In my secret life where I am a spy, I am Kate Moore. She’s a stay-at-home mom with a little bit of a, ahem, unique backstory. She used to work for the CIA. This book basically tells the story of why it’s “used to.” Hint: she has a husband and two kids now and maybe that was a hard balance.
This book had a lot of great individual sequences (a ski accident told in moment-by-moment, tumbling detail was particularly memorable for me). There are a lot of palpable details of the settings, which gave it the feel of a fun international-spy-James-Bond film: rich colors, smells, music, fabrics, foods.
The relationship between Kate and her husband was the hook to this story. There’s an element of Mr. & Mrs. Smith here, where you watch them learn about each other, but also some very normal parenting moments. I enjoyed the juxtaposition of her two worlds. Dexter is a super nerd, specializing in bank cyber security... or is he? [cue dramatic music]
Downsides of the book were some random (very fleeting) scenes of violence and sexuality, as well as the ending. I won’t spoil anything and I’m ALL for twists but this one felt like it had one too many twists. The man-behind-the-man-behind-the-man-behind-the-man is ok, but not one more. But it didn’t ruin the book, I just rolled my eyes a couple times. Also there’s some timeline jumping (i.e. five years ago, two years ago, last summer), which was a smidge harder to follow than I think it should have been.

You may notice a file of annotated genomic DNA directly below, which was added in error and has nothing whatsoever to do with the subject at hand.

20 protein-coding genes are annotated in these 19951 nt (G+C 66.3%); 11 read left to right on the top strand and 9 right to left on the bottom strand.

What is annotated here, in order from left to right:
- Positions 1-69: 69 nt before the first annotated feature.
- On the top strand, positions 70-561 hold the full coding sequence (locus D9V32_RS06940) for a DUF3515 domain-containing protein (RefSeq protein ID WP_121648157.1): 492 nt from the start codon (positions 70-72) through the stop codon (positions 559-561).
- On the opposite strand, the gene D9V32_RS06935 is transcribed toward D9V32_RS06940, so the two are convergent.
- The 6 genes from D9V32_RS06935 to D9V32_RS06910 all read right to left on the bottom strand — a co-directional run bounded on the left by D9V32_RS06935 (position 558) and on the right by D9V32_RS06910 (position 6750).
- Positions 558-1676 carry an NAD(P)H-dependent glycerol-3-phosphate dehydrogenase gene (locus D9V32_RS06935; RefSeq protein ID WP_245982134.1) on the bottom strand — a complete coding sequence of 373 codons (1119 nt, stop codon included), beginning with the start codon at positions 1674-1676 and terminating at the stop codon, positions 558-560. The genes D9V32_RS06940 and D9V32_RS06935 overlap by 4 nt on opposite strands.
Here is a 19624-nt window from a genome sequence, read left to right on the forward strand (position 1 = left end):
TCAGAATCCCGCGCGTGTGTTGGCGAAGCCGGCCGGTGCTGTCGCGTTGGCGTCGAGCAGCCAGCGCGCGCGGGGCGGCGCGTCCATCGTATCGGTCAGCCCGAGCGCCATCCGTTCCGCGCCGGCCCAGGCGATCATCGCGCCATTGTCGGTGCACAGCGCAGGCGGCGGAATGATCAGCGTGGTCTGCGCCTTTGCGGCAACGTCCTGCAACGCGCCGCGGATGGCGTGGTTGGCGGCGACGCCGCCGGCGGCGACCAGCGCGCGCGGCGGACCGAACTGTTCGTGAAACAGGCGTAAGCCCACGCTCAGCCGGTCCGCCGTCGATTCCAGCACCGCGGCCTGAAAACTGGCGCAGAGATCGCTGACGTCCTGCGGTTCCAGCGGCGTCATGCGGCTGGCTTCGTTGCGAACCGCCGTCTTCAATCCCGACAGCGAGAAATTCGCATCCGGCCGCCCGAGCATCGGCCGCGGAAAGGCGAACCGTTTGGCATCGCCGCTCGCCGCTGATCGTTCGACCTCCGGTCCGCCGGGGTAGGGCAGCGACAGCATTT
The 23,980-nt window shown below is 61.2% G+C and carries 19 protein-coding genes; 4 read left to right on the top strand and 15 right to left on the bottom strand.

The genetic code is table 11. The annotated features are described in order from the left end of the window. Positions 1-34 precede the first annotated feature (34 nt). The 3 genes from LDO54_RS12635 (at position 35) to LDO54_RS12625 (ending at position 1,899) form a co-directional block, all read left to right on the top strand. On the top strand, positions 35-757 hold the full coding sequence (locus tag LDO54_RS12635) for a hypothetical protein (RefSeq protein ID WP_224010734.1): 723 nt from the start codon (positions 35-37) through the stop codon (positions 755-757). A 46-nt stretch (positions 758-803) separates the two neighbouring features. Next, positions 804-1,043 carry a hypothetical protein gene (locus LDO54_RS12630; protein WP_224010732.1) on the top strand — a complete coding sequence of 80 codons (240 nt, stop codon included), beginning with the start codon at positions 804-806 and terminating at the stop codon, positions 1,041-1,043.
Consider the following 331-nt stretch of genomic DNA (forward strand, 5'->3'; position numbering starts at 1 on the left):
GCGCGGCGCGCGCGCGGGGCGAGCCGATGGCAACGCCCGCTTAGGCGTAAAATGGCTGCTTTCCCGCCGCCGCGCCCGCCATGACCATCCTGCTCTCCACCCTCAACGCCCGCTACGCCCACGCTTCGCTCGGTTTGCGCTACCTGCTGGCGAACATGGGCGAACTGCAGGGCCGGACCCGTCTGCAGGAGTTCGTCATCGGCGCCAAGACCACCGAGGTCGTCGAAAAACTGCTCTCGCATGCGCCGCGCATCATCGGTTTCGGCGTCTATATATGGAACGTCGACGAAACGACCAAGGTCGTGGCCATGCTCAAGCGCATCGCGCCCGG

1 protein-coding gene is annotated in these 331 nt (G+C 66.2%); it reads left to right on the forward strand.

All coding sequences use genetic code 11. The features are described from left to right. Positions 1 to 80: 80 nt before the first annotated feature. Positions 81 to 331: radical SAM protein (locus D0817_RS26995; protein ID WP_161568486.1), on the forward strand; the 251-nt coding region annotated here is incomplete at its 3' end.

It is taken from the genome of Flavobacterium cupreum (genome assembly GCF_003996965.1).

Overall, I laughed a bunch, and I liked watching Kate’s conflict when she tries to live a normal life and finds herself constantly questioning everyone’s motives. She has a firm “I will never investigate my family” policy that she finds herself increasingly questioning. It’s an intriguing premise, especially when the family’s beautiful flat in Luxembourg has a perfect view of the prime minister’s office balcony. [cue dramatic music]